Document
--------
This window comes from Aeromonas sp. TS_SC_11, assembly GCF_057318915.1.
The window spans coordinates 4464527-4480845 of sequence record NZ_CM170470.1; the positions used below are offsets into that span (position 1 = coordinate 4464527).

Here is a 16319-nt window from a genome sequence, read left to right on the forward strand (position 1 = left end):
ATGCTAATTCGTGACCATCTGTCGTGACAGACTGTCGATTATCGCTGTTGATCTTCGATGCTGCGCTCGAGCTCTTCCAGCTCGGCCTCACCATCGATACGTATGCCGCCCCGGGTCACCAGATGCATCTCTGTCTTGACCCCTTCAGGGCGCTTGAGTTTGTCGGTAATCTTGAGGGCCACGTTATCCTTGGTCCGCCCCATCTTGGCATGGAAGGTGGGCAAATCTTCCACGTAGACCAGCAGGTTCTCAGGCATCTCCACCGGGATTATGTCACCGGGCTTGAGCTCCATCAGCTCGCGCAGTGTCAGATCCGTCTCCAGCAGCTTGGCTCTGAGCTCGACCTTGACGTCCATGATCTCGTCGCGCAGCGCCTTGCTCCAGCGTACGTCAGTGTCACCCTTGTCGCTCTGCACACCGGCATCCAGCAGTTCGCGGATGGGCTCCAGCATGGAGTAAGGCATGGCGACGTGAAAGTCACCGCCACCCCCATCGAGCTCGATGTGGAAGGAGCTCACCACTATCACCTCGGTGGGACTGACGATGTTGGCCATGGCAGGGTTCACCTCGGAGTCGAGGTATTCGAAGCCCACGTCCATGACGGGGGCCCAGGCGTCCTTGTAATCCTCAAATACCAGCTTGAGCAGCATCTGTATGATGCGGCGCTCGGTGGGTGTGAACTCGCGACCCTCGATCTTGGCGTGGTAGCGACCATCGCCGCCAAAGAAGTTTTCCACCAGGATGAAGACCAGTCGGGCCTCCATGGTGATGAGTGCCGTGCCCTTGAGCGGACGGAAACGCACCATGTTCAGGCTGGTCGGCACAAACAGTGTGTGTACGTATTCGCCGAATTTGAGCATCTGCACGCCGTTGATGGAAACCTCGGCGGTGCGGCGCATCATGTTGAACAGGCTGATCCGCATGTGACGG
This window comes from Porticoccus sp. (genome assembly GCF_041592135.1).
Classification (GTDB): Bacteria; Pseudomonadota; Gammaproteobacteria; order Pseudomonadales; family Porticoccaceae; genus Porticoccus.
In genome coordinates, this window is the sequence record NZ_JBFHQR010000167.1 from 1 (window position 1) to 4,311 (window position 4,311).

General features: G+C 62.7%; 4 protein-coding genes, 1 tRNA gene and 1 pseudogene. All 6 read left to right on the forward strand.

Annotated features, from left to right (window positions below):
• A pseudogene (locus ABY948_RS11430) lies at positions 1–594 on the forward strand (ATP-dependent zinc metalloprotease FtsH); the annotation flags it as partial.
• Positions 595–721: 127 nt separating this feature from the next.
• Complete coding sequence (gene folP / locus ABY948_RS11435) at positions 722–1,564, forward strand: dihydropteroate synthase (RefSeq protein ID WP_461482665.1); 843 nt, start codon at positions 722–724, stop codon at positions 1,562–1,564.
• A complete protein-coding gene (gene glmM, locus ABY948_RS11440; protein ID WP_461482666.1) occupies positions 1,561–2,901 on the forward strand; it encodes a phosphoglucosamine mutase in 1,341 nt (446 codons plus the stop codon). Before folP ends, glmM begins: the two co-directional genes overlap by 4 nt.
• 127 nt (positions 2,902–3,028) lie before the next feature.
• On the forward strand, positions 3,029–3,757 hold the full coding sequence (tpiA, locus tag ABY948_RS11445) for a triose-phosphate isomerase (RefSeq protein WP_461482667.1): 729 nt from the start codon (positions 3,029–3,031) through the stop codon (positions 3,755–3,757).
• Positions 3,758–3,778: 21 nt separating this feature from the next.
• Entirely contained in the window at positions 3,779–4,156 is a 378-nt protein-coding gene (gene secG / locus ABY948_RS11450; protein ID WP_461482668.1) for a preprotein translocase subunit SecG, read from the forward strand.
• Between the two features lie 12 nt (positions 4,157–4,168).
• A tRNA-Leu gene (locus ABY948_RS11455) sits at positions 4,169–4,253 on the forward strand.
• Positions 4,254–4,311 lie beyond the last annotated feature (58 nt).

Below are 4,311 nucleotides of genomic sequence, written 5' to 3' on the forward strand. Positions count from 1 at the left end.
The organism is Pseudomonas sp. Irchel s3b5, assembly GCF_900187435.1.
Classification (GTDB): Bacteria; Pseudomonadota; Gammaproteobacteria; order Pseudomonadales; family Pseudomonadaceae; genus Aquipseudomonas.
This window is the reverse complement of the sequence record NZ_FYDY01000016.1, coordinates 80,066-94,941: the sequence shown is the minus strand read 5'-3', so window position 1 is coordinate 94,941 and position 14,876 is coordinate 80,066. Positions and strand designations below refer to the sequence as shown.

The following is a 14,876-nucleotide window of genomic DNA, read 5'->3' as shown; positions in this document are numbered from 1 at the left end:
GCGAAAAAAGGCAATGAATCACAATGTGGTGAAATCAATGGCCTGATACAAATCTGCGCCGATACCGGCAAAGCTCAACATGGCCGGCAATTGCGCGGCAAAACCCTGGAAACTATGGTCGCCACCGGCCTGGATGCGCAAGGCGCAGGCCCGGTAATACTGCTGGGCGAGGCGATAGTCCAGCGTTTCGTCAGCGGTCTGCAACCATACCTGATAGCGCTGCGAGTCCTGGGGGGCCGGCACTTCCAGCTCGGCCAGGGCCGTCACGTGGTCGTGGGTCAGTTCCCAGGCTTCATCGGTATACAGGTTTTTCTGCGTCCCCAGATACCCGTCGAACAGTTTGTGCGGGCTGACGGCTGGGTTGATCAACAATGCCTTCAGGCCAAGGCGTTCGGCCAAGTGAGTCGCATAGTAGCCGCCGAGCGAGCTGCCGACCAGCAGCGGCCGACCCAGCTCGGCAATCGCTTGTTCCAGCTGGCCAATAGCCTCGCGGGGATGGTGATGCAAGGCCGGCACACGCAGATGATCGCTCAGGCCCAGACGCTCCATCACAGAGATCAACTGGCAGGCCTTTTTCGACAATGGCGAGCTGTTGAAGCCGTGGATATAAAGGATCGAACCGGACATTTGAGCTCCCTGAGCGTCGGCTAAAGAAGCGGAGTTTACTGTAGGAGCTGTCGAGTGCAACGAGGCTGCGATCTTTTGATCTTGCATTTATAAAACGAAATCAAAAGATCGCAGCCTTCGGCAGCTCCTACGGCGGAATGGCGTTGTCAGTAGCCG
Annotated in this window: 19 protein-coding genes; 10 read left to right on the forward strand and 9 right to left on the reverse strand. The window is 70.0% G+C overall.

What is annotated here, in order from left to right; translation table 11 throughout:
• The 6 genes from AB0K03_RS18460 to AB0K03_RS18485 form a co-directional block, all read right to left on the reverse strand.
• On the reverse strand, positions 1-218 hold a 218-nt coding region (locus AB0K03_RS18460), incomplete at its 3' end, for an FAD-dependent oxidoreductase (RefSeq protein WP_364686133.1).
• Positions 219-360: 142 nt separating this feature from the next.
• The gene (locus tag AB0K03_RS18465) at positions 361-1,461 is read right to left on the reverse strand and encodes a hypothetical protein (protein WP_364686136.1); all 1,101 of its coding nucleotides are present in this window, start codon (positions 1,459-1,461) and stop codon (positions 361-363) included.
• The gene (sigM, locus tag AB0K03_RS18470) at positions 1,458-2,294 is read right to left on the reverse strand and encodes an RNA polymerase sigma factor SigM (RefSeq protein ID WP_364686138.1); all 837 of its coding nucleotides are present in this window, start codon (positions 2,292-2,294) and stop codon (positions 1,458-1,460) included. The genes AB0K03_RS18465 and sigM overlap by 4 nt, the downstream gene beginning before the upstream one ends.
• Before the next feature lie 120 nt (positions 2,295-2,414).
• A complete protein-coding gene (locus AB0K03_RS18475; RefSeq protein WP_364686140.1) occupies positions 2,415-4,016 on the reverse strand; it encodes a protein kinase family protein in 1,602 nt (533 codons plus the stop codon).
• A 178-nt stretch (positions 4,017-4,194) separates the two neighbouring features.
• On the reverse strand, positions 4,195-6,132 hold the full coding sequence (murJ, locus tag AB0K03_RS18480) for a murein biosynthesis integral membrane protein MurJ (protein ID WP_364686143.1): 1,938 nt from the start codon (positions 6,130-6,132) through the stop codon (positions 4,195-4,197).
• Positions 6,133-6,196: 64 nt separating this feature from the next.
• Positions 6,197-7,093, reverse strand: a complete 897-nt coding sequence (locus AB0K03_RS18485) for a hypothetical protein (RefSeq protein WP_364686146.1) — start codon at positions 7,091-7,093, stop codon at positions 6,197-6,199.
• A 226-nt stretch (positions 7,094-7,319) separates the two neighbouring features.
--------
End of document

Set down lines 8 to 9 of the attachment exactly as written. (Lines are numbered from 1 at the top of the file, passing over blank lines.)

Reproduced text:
General features: G+C 62.7%; 4 protein-coding genes, 1 tRNA gene and 1 pseudogene. All 6 read left to right on the forward strand.

Annotated features, from left to right (window positions below):